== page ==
Consider the left's perennial confession of moral blindness, "one man's terrorist is another man's freedom fighter" -- as if, for starters, the Islamists are fighting for truth and liberty instead of lies and tyranny! As St. Thomas made clear, The praise of fortitude is dependent upon justice. For how could it not be? You couldn't have a "Memorial Day" in the Soviet Union or theocratic Iran unless its purpose were to remember and pay homage to all of the evil and misery they have perpetrated around the world.

Islamists, North Koreans, Chinese, Gazans, Taliban -- they can be rash, or violent, or vainglorious, or thrill seeking, or swaggering, or power mad, or just plain deluded, but they cannot possess the virtue of fortitude (much less prudence) so long as they risk their lives for causes that are transparently unjust, again, unless we live in a flatland world in which transcendent values are reduced to mere behavior. Only in such an impoverished world can the "courage" of the Nazi or Islamist be equated with that of the American soldier.

But ideas have consequences, especially atheistic ideas that reduce conflicts to the mere enactment of violence, irrespective of what the violence is realizing or defending. Only in such a perverse world could a moral retard such as Obama see no distinction between nuclear missiles in the possession of Israel or Iran, and thus argue for a nuclear free zone in the Middle East. Hey, why not a gun-free zone in South Central Los Angeles? There's so much violence there, why not just have the police and the gangs turn in their weapons?

Pieper begins his analysis of fortitude at the very beginning, with human vulnerability. Obviously, if we were invulnerable, with no possibility of injury, there would be no possibility of fortitude. To be brave means facing the possibility of injury, including the ultimate injury which is death. Thus, "all fortitude has reference to death. All fortitude stands in the presence of death. Fortitude is basically readiness to die or, more accurately, readiness to fall, to die, in battle" (Pieper).

But again, not for its own sake. Rather, "the brave man suffers injury... as a means to preserve or acquire a deeper, more essential" good. Thus, in order to achieve the virtue of fortitude, "the brave man must first know what the good is, and he must be brave for the sake of the good." Fortitude always "points to something prior," to such an extent that "fortitude must not trust itself," because "without prudence, without justice, there is no fortitude."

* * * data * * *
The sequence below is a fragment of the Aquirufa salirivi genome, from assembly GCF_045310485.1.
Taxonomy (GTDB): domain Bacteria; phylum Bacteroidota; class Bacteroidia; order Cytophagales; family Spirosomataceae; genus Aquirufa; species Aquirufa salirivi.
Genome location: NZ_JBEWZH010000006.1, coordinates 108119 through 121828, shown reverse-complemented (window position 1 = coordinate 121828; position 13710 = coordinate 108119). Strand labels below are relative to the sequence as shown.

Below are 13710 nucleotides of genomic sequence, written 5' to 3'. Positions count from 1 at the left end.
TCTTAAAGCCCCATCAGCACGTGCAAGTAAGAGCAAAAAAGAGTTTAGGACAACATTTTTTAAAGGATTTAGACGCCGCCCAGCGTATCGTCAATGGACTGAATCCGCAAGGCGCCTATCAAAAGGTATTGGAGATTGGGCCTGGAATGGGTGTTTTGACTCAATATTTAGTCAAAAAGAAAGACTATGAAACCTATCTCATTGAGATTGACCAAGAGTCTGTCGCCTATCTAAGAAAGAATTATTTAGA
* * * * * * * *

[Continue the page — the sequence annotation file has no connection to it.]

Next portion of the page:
One might say that prudence is the "inner form" of fortitude, that which literally "in-forms" it. Fortitude itself cannot realize the good, but it "protects this realization [of the good] or clears the road for it."

Again, "without the just cause, there is no fortitude." Note how for the true leftist (by which I mean the true believer, not the typical confused or misinformed "liberal" Democrat who doesn't even realize that the values of the left are antithetical to his own), fortitude is nearly impossible, since the doctrine of multiculturalism means that no culture is better -- which is to say, more prudent and just -- than another, and they specifically reject the vertical reality that makes real fortitude possible. Therefore, there is no moral distinction between the American soldier and Michael Moore's Iraqi "freedom fighters." Indeed, for a John Kerry, or Noam Chomsky, or Howard Zinn, or Dick Durbin, we are the terrorists. Which we must be in a left wing world without the transcencent virtues of prudence or justice, more on which later in the week.

Our goal is peace in which the highest aspirations of our people, and people everywhere, are secure: peace with freedom, with justice, and with opportunity for human development.... The surest guarantor of both peace and liberty is our unflinching resolve to defend that which has been purchased for us by our fallen heroes. --Ronald Reagan

Saturday, May 29, 2010

Another Blinkered Horse Hockey Post


Friday, May 28, 2010

Cardiomyopia and Cosmic Nearsightedness

I was just reading yesterday in Pieper's The Four Cardinal Virtues -- about which we will be blah-blah-blogging next week -- of how odd it is that for humans, and humans alone, there is such pleasure associated with the senses. The pleasure of taste is perhaps not difficult to understand, as most animals seem to enjoy eating (although they certainly don't linger over it), and my dogs obviously get a kick out of going on a walk and sniffing the latest pee-mail left by their fellows.

But what about the intense pleasures of sound and sight? The lion is no doubt "attracted" to the form of the gazelle, but no one imagines that the pleasure is in any way aesthetic. However, for human beings, sound and vision provide our primary access to the realm of beauty. And there is such a gulf between this quintessentially human concern with beauty, -- which is so distant from the vital needs of the body -- vs. the practical uses to which animals put their eyes and ears, that it makes any Darwinian explanation risible.